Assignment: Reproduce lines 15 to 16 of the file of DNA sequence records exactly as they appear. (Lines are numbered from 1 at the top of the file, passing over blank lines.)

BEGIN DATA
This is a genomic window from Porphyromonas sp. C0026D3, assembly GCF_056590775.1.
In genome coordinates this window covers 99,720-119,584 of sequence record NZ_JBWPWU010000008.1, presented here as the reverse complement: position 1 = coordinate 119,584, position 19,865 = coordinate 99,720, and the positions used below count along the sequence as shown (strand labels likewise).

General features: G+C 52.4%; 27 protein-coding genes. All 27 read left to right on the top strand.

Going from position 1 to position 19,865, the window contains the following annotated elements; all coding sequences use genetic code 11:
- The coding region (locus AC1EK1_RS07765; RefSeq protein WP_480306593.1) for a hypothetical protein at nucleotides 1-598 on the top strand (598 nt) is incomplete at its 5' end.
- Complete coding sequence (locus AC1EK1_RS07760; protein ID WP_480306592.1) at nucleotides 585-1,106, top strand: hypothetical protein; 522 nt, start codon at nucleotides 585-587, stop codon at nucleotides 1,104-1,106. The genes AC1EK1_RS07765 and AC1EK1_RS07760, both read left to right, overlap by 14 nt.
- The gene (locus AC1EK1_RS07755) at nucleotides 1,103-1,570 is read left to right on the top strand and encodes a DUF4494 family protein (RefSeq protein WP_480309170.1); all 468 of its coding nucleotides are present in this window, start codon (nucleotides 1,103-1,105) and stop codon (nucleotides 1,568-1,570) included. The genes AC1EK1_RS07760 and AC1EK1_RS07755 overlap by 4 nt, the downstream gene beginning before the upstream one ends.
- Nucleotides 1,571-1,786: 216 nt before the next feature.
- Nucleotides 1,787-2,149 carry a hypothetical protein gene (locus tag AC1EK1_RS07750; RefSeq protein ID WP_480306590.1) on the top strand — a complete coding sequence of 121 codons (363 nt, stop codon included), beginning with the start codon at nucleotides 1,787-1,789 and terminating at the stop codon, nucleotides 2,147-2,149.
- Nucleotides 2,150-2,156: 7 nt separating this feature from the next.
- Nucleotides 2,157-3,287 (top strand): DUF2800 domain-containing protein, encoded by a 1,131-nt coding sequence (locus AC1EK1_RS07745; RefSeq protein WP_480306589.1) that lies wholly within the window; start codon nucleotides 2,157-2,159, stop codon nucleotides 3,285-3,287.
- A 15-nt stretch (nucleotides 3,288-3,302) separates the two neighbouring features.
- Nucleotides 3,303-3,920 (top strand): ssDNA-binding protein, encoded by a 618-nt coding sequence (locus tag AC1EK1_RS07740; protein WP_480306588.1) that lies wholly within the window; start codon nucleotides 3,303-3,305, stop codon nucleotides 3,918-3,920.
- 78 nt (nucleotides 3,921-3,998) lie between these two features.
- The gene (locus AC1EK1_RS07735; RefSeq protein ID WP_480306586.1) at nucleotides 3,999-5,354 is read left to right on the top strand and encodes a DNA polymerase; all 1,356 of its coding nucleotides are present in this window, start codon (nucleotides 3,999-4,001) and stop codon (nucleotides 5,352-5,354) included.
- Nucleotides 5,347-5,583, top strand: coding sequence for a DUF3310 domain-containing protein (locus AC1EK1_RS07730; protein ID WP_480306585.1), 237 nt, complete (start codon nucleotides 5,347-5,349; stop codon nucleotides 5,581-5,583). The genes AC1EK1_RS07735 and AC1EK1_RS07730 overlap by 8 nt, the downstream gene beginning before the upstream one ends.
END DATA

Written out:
- The gene (locus AC1EK1_RS07735; RefSeq protein ID WP_480306586.1) at nucleotides 3,999-5,354 is read left to right on the top strand and encodes a DNA polymerase; all 1,356 of its coding nucleotides are present in this window, start codon (nucleotides 3,999-4,001) and stop codon (nucleotides 5,352-5,354) included.
- Nucleotides 5,347-5,583, top strand: coding sequence for a DUF3310 domain-containing protein (locus AC1EK1_RS07730; protein ID WP_480306585.1), 237 nt, complete (start codon nucleotides 5,347-5,349; stop codon nucleotides 5,581-5,583). The genes AC1EK1_RS07735 and AC1EK1_RS07730 overlap by 8 nt, the downstream gene beginning before the upstream one ends.